On Fri, 28 Sep 2007, David Artman wrote:
So one might have this as a ballot, then:
2) B, C
4) D, E, F, G
And the algorithm will handle it?
Yup. It'd break down to A>B, A>C, A>D, A>E, A>F, A>G, A>H, B>D, B>E, B>F,
B>G. B>H, C>D, C>E, C>F, C>G, C>H, D>H, E>H, F>H, and G>H, with no opinion
on BvC, DvE, DvF, DvG, EvF, EvG, or FvG. And you can pump that right into
the marginal vote table.
I could certainly make it more clear that one can send in rankings like
that, by merely stating something like "you may rank games as tied for a
particular rank, in which case the next rank is lowered for each extra
game in the tie (e.g. if you rank three games as tied for first, the
next game you list is ranked fourth)."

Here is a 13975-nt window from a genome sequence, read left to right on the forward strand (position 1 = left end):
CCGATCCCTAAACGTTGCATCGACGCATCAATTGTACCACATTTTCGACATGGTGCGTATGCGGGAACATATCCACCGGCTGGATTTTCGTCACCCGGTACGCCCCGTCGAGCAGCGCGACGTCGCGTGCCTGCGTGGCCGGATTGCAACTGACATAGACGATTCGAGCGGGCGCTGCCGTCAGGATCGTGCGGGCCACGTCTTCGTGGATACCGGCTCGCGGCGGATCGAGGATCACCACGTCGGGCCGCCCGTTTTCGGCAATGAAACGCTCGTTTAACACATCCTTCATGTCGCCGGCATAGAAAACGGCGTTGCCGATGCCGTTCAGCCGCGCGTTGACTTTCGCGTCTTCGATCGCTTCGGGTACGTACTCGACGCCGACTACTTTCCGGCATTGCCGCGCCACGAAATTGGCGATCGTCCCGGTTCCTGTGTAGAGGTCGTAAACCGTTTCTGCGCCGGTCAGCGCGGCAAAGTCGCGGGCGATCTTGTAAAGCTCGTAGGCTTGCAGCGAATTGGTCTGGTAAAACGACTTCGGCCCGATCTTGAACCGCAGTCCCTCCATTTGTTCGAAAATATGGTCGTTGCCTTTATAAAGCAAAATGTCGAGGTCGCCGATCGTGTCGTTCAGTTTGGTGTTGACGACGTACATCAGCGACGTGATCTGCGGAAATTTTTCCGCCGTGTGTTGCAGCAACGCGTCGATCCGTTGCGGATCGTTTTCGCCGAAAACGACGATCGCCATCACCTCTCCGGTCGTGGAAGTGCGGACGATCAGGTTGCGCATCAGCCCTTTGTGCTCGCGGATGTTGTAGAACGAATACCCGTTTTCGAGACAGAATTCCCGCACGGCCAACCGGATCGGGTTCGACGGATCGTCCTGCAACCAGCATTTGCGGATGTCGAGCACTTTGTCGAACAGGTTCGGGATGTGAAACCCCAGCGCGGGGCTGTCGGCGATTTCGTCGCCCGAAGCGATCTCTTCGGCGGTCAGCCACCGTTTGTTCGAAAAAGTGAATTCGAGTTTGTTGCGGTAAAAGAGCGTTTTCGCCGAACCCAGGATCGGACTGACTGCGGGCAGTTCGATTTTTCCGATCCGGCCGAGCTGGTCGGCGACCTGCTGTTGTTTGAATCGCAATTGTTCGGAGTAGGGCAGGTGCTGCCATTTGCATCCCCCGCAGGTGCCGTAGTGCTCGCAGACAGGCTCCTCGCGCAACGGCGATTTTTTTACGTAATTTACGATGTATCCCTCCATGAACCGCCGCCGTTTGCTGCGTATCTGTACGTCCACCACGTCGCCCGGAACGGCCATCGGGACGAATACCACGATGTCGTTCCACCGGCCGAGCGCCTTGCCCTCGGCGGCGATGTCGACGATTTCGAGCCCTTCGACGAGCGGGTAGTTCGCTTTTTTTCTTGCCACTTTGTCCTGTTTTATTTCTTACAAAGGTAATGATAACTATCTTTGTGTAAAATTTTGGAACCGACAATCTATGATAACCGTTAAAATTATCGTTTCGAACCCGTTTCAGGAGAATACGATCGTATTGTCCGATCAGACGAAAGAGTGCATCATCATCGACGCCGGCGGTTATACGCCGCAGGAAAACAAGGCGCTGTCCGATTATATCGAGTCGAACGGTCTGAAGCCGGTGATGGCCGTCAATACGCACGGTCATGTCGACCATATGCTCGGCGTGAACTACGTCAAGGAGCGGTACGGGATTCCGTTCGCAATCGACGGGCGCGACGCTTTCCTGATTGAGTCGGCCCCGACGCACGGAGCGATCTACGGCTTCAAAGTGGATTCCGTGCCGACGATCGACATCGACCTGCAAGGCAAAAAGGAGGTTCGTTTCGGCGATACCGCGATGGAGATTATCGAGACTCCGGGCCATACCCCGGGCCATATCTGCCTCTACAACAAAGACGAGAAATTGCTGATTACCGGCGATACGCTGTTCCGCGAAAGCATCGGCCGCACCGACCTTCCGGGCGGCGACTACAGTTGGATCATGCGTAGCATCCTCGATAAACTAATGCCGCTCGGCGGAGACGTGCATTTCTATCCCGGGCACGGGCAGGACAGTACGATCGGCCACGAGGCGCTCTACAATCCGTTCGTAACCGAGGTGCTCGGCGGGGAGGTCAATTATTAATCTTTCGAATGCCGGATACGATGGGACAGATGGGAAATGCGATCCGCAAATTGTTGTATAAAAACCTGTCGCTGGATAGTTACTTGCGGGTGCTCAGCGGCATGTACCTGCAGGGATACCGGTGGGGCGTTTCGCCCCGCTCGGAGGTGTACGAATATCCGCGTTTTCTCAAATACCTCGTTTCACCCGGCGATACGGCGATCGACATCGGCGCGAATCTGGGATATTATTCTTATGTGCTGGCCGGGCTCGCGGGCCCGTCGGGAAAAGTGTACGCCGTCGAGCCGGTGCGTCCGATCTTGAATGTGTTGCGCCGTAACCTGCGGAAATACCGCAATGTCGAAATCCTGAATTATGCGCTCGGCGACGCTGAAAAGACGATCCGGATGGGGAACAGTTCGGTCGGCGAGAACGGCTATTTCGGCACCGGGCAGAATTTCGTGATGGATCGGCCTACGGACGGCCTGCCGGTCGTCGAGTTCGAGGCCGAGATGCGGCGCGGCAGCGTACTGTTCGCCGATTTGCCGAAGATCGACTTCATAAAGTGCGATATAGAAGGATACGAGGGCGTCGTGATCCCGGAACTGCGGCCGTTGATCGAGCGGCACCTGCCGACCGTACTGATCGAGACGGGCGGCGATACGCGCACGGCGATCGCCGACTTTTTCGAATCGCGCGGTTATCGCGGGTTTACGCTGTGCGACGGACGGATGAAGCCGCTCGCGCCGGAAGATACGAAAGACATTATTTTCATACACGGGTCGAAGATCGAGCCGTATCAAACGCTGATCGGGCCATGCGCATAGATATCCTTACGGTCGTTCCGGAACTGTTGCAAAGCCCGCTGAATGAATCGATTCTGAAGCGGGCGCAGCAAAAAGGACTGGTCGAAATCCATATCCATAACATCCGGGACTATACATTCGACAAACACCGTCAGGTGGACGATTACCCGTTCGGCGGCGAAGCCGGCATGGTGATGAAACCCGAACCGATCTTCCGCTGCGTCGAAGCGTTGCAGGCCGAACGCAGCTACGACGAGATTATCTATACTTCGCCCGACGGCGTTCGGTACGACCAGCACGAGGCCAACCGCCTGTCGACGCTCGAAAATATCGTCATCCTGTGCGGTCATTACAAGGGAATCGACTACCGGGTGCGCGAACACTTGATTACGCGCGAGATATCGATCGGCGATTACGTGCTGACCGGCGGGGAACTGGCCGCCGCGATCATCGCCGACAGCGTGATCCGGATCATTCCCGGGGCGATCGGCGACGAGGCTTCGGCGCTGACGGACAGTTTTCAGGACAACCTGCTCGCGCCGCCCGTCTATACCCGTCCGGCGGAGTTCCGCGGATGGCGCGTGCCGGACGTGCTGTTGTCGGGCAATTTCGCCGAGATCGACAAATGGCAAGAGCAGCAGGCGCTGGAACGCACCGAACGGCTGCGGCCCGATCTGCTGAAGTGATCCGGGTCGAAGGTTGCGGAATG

That wording is a bit confusing, but sure (and the numerical ordering
doesn't really matter, just the relative ordering, so it doesn't matter
what number you put next to each group of tied candidates.) (Also,
allowing people to vote more tied contests into their ballot does increase
the chance of a tied final result, if that is a concern.)
(Really, you could think of your ballot as an 8x8 grid, and you can put
either a + or a - in each square, or leave it blank
I could also easily provide such a ballot
Oh, no; listing them in ranked order (even allowing ties) is much, much
easier. But from a conceptual standpoint, the two are equivalent. (And
it'd be only n*(n-1)/2, since the +s and -s have to be matched and
candidates don't compete against themselves.)
Should the judging period be longer, perhaps adjusted for the number of
That's a good idea.